I am trying to modify this function in a way that when given a list it will only keep the words ending with a given letter. I have few restriction on what I am allowed to use and needs to keep char,rplacd and length to do it. I'm now having difficulties with the 'length ' part. I initially manage to do it in a way that it would keep all words starting with given letter but I am having trouble doing the opposite in line 5.

(setq liste '(have read nose art silence)) I would get the following result (endingwith 'e liste) => (have nose silence)

(defun endingwith (x liste)
      ((not liste) nil)
            (char (string (length (car liste))) 0) 
            (char (string x) 0) )
         (rplacd liste (endingwith x (cdr liste))) )
      (t (endingwith x (cdr liste))) ) )

4 Answers 4


Note that the task you have been given teaches a style of Lisp programming which is in the real world not used.

  • we need to operate of strings, which are vectors of characters
  • we can use the standard function remove
  • destructively changing a list is sometimes useful but can be avoided. See delete for a destructive version of remove


(defun keep-symbols-ending-with-char (char symbols)
  "returns a sequence, where all symbols end with the given char"
  (when (symbolp char)
    (setf char (char (symbol-name char) 0)))
  (remove char
          :test-not #'eql
          :key (lambda (item &aux (string (symbol-name item)))
                 (char string (1- (length string))))))

CL-USER> (keep-symbols-ending-with-char 'e '(have read nose art silence))

Given the limited resources you are given, this calls for a recursive solution. The value of (endingwith 'e liste) should be defined in terms of the value of calling endingwith with the rest of the list, and adding or not the first element if it matches 'e.
Further notice that in your case, length should be used with a string, so use (length (string (car liste))) instead of (string (length (car liste))).
The function would look like this:

(defun endingwith (x liste)
      ((not liste) nil)
      ((eql (char (string x) 0) (char (string (car liste)) (- (length (string (car liste))) 1)))
          (cons (car liste) (endingwith x (cdr liste))) )
      (t (endingwith x (cdr liste))) ))

Some points of style: don't use (not liste); instead use either (null liste) or (endp liste) which emphasize that liste is either an empty list, or that processing has reached the end of liste, respectively. Also, use '() when the intention is to represent an empty list; use nil when the intention is to represent boolean False.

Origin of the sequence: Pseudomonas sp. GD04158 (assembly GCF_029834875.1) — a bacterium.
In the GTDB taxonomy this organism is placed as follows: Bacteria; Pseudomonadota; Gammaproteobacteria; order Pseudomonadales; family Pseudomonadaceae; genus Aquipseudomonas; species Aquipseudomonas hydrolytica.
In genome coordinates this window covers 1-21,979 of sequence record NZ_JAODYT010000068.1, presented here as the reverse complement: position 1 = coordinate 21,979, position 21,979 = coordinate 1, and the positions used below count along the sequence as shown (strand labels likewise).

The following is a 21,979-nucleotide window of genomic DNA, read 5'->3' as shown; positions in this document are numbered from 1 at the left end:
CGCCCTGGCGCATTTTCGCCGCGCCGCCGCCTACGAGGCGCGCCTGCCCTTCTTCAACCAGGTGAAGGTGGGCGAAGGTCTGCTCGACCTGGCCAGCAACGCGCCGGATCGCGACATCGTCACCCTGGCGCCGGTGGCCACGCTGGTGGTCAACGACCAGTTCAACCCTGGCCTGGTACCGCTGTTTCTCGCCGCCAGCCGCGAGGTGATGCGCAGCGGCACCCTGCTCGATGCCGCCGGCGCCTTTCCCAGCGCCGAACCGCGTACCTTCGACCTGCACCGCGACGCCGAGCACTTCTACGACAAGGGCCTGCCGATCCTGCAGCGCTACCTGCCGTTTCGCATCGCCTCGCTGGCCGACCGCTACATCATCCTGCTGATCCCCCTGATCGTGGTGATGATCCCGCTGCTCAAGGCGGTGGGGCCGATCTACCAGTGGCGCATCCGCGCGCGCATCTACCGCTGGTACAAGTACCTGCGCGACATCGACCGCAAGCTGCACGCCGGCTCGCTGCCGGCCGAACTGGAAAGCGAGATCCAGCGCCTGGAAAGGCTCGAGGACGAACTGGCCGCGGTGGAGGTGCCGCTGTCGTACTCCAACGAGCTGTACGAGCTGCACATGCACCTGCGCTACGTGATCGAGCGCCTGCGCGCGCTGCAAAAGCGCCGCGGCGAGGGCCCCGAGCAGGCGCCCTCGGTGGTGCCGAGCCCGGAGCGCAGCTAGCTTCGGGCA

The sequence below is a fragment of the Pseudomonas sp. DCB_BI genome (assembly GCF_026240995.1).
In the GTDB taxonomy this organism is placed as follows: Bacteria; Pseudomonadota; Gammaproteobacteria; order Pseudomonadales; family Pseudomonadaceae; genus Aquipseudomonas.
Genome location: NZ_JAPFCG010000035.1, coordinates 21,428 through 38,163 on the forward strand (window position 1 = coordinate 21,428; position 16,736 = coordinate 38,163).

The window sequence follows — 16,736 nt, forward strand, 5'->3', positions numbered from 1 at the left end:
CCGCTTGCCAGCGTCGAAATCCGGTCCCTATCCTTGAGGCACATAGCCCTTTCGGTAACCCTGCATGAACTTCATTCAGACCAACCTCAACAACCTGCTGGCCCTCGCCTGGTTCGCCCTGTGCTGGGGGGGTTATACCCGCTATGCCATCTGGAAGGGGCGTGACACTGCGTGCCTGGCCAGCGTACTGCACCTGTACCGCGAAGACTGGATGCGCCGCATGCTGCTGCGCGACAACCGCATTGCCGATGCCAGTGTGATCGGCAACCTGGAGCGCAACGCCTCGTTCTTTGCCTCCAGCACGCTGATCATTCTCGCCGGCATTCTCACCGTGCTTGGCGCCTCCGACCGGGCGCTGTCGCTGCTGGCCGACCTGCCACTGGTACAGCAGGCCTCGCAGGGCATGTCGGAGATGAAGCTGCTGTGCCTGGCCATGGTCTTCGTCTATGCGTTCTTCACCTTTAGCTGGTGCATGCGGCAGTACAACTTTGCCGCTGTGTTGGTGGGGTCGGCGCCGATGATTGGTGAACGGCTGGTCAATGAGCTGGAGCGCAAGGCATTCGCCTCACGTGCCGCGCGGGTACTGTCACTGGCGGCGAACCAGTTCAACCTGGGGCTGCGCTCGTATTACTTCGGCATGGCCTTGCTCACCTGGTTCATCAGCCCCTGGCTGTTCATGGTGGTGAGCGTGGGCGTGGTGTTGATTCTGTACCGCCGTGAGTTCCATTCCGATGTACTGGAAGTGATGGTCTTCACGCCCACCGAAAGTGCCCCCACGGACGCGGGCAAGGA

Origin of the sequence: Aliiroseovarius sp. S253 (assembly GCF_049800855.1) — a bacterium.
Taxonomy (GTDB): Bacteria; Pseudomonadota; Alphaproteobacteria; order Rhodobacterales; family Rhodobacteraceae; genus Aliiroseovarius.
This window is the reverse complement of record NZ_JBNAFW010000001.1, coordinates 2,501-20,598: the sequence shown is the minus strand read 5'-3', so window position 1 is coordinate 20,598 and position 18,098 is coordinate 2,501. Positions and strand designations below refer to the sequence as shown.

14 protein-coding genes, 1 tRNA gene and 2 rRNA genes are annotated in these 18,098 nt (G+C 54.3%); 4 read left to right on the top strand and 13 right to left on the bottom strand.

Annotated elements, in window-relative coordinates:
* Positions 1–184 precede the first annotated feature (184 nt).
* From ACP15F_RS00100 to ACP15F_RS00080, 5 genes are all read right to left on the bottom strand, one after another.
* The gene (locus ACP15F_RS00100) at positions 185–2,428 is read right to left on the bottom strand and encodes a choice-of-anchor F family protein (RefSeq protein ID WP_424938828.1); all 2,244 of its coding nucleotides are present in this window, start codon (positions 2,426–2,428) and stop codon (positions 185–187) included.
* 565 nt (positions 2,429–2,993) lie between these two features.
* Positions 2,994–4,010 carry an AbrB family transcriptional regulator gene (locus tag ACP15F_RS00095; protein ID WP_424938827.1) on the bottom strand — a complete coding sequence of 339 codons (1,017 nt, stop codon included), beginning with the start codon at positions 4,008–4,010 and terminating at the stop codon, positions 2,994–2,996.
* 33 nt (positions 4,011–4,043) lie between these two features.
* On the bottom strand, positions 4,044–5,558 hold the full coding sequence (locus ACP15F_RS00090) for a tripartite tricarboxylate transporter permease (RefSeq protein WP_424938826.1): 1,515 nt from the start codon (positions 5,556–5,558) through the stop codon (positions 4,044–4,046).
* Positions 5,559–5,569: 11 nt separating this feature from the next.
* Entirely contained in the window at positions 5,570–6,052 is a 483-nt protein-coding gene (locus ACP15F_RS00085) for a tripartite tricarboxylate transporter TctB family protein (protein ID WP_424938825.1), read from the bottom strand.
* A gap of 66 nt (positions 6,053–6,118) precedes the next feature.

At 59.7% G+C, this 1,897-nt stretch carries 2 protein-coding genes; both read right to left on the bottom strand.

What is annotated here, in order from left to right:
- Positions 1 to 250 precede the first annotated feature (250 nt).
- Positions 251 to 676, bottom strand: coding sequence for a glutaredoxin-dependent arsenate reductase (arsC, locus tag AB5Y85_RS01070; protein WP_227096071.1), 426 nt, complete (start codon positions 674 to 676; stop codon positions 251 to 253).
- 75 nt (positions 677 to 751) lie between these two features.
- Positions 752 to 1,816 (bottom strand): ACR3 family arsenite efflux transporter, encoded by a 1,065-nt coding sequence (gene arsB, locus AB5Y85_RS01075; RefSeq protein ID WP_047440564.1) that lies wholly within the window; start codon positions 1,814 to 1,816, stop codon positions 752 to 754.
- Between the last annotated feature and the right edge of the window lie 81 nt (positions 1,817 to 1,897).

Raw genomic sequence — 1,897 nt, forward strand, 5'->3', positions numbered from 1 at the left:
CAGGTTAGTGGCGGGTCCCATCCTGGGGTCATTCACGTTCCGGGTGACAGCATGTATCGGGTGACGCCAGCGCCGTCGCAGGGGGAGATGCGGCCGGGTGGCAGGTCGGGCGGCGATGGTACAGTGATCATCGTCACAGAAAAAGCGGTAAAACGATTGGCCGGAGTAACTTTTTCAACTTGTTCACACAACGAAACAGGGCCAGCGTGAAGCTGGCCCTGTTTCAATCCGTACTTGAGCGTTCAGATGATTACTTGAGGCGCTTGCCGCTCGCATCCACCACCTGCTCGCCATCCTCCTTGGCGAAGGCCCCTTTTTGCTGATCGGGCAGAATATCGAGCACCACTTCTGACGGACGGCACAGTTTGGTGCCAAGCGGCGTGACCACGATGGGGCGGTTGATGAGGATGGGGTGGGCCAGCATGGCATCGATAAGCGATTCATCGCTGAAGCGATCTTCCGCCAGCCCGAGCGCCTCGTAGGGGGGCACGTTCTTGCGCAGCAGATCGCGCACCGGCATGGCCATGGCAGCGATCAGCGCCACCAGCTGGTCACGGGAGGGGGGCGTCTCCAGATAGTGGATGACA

The elements of liste are symbols, and x itself is a symbol; these symbols need to be converted to sequences so that the final character of the symbol can be assessed. string will do the job. But OP code has two problems here: length takes a sequence argument, so the value of (car liste) must also be converted using string; and sequences are zero-indexed in Common Lisp, so the last index of a sequence is one less than its length.

(defun endingwith (x liste)
    ((null liste) '())
    ((equal (char (string (car liste))
                  (- (length (string (car liste))) 1))
            (char (string x) 0))
     (rplacd liste (endingwith x (cdr liste))))
     (endingwith x (cdr liste)))))

One way to debug programs like this in Common Lisp is to get into the REPL and experiment. When you use a function and it sends you to the debugger, look for lines in that function that may have problems.

In the posted code, (char (string (length (car liste))) 0) is the first likely candidate. Try (car liste) at the REPL and see if that evaluates to 'HAVE as expected. When it does, try (length (car liste)). That will send you to the debugger again with a type error and a message like


This suggests that you need to use (string (car liste)) in the same way that (string x) is used in the next line of the original function definition. So, try (length (string (car liste))) at the REPL. Now you should see the expected value of 4, but it becomes apparent that the original line of code was a bit jumbled up, because char wants the first argument to be a string, and the second argument to be an index. So try again at the REPL (char (string (car liste)) (length (string (car liste)))). This again lands us in the debugger with a message like:

CHAR: index 4 should be less than the length of the string.

But that message reminds us that sequences are zero-indexed in Common Lisp, and that the last index of a string of length 4 is 3. So, once again at the REPL: (char (string (car liste)) (- (length (string (car liste))) 1)). Now we have success, with the REPL returning the expected #\E. Having worked through this problematic line at the REPL, we can now replace the line in the original function definition and see if that works. It does.

(defun ends-with-p (end s)
  (string= end (subseq s (- (length s) (length end)))))

(defun keep-ending-with (end strings)
  (remove-if-not #'(lambda (x) (ends-with-p end x)) strings))

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